But here’s what struck me, beyond Jagger’s creative joy and craftsmanship: “After you go like this for two weeks you have a lot of stuff. At first it’s worrying, you never know if you’re going to get anything, but it always tends to come.”
Yes—art takes a lot of stuff because it takes selection. This is one of the secrets of a book-length work, I think, having a lot of material, to move around, to select from, to jettison. In the second part of the interview, Jagger mentions another writing phenomenon: how unplanned, surprising, personal, and even edgy stuff can surface in the process:
When you’re doing it you don’t realize what you’re writing, to be honest. That’s the good thing—because if you start realizing it, then you can say, “Oh, I don’t want to write about that.” And then you write it and say, “Do I really think that? I must probably think something of that.” Sometimes it comes out, a subconscious thing. It’s a revelation sometimes. You might not want anyone to know that about yourself, so you don’t have to put it out. There’s a song [on this album] called “Gun” and I didn’t really like the sentiments in it [about someone begging a woman to shoot him in the heart, since she’s breaking it anyway], I must admit. I don’t like guns. But in the end, I really quite liked the song— it’s tough. Sometimes you surprise yourself.
Malcolm Gladwell takes a detour to discuss Jagger’s creativity in his latest New Yorker article (May 16) “Creation Myth,” which discusses the tension between innovation and tried-and-true business products at Xerox and Apple in the late 1970s and early ‘80s. Gladwell cites psychologist Dean Simonton saying genius comes from fecundity—lots of ideas, many bad—not just from having only great ideas: “Quality,” Simonton writes, “is a probabilistic function of quantity.”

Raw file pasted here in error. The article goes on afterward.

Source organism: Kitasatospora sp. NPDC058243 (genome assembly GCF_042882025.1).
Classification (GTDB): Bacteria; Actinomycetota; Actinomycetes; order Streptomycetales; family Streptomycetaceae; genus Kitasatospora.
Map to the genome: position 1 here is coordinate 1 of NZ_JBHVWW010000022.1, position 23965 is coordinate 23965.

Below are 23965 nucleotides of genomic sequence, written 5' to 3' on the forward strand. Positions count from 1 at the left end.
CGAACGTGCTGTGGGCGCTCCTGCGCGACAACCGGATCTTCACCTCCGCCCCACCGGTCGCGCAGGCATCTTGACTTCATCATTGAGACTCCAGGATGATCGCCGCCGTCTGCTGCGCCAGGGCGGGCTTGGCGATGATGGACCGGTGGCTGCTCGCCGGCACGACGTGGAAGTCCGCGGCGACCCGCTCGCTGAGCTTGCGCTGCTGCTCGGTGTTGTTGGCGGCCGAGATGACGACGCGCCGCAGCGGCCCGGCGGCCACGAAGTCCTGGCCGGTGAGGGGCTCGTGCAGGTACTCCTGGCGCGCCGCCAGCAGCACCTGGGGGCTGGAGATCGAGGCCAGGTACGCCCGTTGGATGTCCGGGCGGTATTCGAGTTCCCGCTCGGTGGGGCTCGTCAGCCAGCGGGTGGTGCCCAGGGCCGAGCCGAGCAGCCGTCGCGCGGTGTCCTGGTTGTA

In regard to Jagger, Gladwell goes to the authority: Keith Richards, who in his new memoir says the making of the classic Exile on Main Street album was an ordeal because the Rolling Stones had too many ideas—from Jagger, who scribbled down classics like “Brown Sugar” on a yellow legal pad and also lots of mediocre songs. Gladwell writes:
Richards goes on to marvel, “It’s unbelievable how prolific he was.” Then he writes, “Sometimes you’d wonder how to turn the fucking tap off. The odd times he would come out with so many lyrics, you’re crowding the airwaves, boy.” Richards clearly saw himself as the creative steward of the Rolling Stones (only in a rock-and-roll band, by the way, can someone like Keith Richards perceive himself as the responsible one), and he came to understand that one of the hardest and most crucial parts of his job was to “turn the fucking tap off,” to rein in Mick Jagger’s incredible creative energy.
This reminds me of the recent documentary The Promise, about the making of Bruce Springsteen’s greatest album, Darkness on the Edge of Town. Bruce didn’t have anyone to shut him down; what he had was a magic book of lyrics, as fat as your grandmother’s photo album, and bandmates who stood mute before his genius. They could only shake their heads as he threw out obvious hit after hit in search of the tone and thematic unity he sought. Darkness probably should have been a double album—and now is, and more, since the thirtieth anniversary edition, released last November. It now features twenty-one songs recorded in the studio sessions but dropped from the immortal original.